Spending on health is a smart investment

Food co-ops are one of the many ways that can make healthy living affordable.
Food co-ops are just one of the many ways that can make healthy living affordable.
Young Money - Vanessa Kunderman
Young Money – Vanessa Kunderman

I’m as passionate about health as I am about finances. Being healthy doesn’t need to be expensive.
One of the biggest struggles for young millennials is finding a healthy balance in our personal and work lives. Many of us can become so stressed that we make ourselves sick. We work full-time and part-time jobs and are still trying to make ends meet. Our finances are often one of the biggest contributors to our stress levels.
When we’re stressed, our bodies need extra care. So why do we skimp on our groceries instead of our cell phone bills? We’ll buy a box of Pop-Tarts on sale instead of fresh organic apples because the Pop-Tarts are cheaper and, hey, I can get four breakfasts from one box!
Why do we second-guess what we put inside our bodies, while those 99-cent apps go down incredibly easy?
Paying $300 per month for a personal fitness trainer seems atrocious but our $150 car insurance, $300 car payment and however many hundreds we spend on gas each month are no-brainers.
Look, I know you’re locked into your cable plan or car loan or even your pricey apartment, but being healthy can be astonishingly affordable.
In fact, it can be as inexpensive as you need it to be.
Moksha Yoga’s karma classes only cost $5 — you can get your fitness in with leftover pocket change. If you can’t justify that, Moksha also has an energy exchange program whereby people in the program help out at the studio for four hours each week in exchange for free yoga. Brilliant.
And our bellies can benefit by getting involved with Winnipeg Food Share Co-op. This organization delivers healthy local food via small, medium and large food boxes at $8, $15 and $20 respectively. Boxes are delivered bi-weekly.
A recent $15 medium box contained apples, bananas, broccoli, cilantro, cucumbers, garlic, mushrooms, onions, oranges, peppers, potatoes and yams. The food is different each time, using in-season fruits and veggies.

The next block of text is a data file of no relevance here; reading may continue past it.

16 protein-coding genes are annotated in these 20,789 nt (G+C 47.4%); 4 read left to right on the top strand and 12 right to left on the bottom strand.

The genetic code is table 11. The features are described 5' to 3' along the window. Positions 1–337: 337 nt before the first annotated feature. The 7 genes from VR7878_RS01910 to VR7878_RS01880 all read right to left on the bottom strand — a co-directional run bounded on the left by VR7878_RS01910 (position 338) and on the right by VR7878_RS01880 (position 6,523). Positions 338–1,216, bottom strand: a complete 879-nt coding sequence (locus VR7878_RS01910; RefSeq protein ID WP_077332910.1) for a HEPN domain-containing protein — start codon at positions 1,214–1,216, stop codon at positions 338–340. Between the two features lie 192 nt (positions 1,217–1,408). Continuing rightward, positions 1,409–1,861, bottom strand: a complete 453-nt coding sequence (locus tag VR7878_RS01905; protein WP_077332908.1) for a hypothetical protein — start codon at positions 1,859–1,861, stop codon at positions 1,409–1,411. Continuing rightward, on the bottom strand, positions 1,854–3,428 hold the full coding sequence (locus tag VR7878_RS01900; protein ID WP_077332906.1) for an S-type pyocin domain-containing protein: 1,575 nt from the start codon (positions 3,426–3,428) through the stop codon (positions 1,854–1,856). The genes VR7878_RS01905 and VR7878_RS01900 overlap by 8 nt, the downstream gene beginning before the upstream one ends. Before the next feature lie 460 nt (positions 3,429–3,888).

You could spend that $15 on Pop-Tarts, eat them until you’re blue in the face – and await your next cold or flu.
Our weary, stressed minds can be soothed at the Sanctuary at the St. Norbert Arts Centre via its healing and meditation community. Each week, the Sanctuary hosts an array of events (with Thursday evenings dedicated to meditation) including drumming circles, reiki, crystal bowls and much more all for a small donation.
I know we can be a bit impatient and want all the cool gadgets, expensive clothes and restaurant dates — but don’t forget about your health. Getting sick costs a lot of money and if you can’t afford your gym membership, you definitely can’t afford to lose your health.
Vanessa Kunderman is a financial security advisor in Winnipeg. She writes every month on money issues facing millennials. Email her at: hello@vanessakunderman.com.

If the Industrial Age is dead, how will Manitoba adapt?

3-D printing is likely to change the job market drastically, potentially killing thousands of manufacturing jobs.
3-D printing is likely to change the job market drastically, potentially killing thousands of manufacturing jobs.
Dorothy Dobbie - Bold Idea
Dorothy Dobbie – Bold Idea

“Secrecy and propriety used to define our cultural and professional lives. We kept trade secrets, held closed-door meetings, had whispered conversations and kept the details of our comings-and-goings to ourselves. That’s no longer the case. We have entered a new era – one characterized by openness – in which our world and our relationships have become increasingly interconnected.”